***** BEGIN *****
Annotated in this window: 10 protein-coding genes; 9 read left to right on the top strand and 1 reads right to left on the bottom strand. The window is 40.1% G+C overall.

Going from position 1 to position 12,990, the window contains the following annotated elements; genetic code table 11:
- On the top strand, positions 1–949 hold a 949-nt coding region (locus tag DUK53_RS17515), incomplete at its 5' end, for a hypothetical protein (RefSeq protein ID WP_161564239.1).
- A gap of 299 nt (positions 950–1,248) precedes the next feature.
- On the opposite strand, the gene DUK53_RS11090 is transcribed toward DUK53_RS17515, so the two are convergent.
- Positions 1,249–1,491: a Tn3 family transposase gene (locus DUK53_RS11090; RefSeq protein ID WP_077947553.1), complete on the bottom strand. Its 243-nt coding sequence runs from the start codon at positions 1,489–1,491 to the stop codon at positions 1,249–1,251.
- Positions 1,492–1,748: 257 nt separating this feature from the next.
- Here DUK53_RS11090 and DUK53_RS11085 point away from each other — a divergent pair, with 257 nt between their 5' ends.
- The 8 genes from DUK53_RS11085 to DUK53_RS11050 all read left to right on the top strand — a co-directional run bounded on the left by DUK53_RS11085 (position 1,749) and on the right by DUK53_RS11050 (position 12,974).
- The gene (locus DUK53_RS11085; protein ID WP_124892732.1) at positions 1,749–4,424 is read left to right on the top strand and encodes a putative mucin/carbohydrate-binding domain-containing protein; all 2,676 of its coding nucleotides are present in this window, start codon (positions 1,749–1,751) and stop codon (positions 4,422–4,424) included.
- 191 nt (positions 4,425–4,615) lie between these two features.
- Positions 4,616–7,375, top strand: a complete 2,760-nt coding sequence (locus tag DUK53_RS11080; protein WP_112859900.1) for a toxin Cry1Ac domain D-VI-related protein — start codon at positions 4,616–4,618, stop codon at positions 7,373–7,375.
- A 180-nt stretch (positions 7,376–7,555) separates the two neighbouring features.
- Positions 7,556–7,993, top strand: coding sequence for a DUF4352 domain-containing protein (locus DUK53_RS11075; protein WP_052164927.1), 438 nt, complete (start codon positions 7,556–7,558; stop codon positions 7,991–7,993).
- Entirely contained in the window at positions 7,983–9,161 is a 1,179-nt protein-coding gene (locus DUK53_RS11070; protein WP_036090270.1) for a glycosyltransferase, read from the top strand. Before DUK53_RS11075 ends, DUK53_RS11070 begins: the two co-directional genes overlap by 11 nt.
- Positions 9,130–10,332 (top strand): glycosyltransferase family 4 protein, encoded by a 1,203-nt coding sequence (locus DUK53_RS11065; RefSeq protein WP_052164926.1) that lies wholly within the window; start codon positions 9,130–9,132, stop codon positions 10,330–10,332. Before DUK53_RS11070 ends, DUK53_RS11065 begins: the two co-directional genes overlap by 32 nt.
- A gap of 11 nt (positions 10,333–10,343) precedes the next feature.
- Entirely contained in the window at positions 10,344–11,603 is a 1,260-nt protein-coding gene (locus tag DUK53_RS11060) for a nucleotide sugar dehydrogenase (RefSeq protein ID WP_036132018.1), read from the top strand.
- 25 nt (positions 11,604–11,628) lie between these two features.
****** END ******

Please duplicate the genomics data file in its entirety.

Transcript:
Annotated in this window: 10 protein-coding genes; 9 read left to right on the top strand and 1 reads right to left on the bottom strand. The window is 40.1% G+C overall.

Going from position 1 to position 12,990, the window contains the following annotated elements; genetic code table 11:
- On the top strand, positions 1–949 hold a 949-nt coding region (locus tag DUK53_RS17515), incomplete at its 5' end, for a hypothetical protein (RefSeq protein ID WP_161564239.1).
- A gap of 299 nt (positions 950–1,248) precedes the next feature.
- On the opposite strand, the gene DUK53_RS11090 is transcribed toward DUK53_RS17515, so the two are convergent.
- Positions 1,249–1,491: a Tn3 family transposase gene (locus DUK53_RS11090; RefSeq protein ID WP_077947553.1), complete on the bottom strand. Its 243-nt coding sequence runs from the start codon at positions 1,489–1,491 to the stop codon at positions 1,249–1,251.
- Positions 1,492–1,748: 257 nt separating this feature from the next.
- Here DUK53_RS11090 and DUK53_RS11085 point away from each other — a divergent pair, with 257 nt between their 5' ends.
- The 8 genes from DUK53_RS11085 to DUK53_RS11050 all read left to right on the top strand — a co-directional run bounded on the left by DUK53_RS11085 (position 1,749) and on the right by DUK53_RS11050 (position 12,974).
- The gene (locus DUK53_RS11085; protein ID WP_124892732.1) at positions 1,749–4,424 is read left to right on the top strand and encodes a putative mucin/carbohydrate-binding domain-containing protein; all 2,676 of its coding nucleotides are present in this window, start codon (positions 1,749–1,751) and stop codon (positions 4,422–4,424) included.
- 191 nt (positions 4,425–4,615) lie between these two features.
- Positions 4,616–7,375, top strand: a complete 2,760-nt coding sequence (locus tag DUK53_RS11080; protein WP_112859900.1) for a toxin Cry1Ac domain D-VI-related protein — start codon at positions 4,616–4,618, stop codon at positions 7,373–7,375.
- A 180-nt stretch (positions 7,376–7,555) separates the two neighbouring features.
- Positions 7,556–7,993, top strand: coding sequence for a DUF4352 domain-containing protein (locus DUK53_RS11075; protein WP_052164927.1), 438 nt, complete (start codon positions 7,556–7,558; stop codon positions 7,991–7,993).
- Entirely contained in the window at positions 7,983–9,161 is a 1,179-nt protein-coding gene (locus DUK53_RS11070; protein WP_036090270.1) for a glycosyltransferase, read from the top strand. Before DUK53_RS11075 ends, DUK53_RS11070 begins: the two co-directional genes overlap by 11 nt.
- Positions 9,130–10,332 (top strand): glycosyltransferase family 4 protein, encoded by a 1,203-nt coding sequence (locus DUK53_RS11065; RefSeq protein WP_052164926.1) that lies wholly within the window; start codon positions 9,130–9,132, stop codon positions 10,330–10,332. Before DUK53_RS11070 ends, DUK53_RS11065 begins: the two co-directional genes overlap by 32 nt.
- A gap of 11 nt (positions 10,333–10,343) precedes the next feature.
- Entirely contained in the window at positions 10,344–11,603 is a 1,260-nt protein-coding gene (locus tag DUK53_RS11060) for a nucleotide sugar dehydrogenase (RefSeq protein ID WP_036132018.1), read from the top strand.
- 25 nt (positions 11,604–11,628) lie between these two features.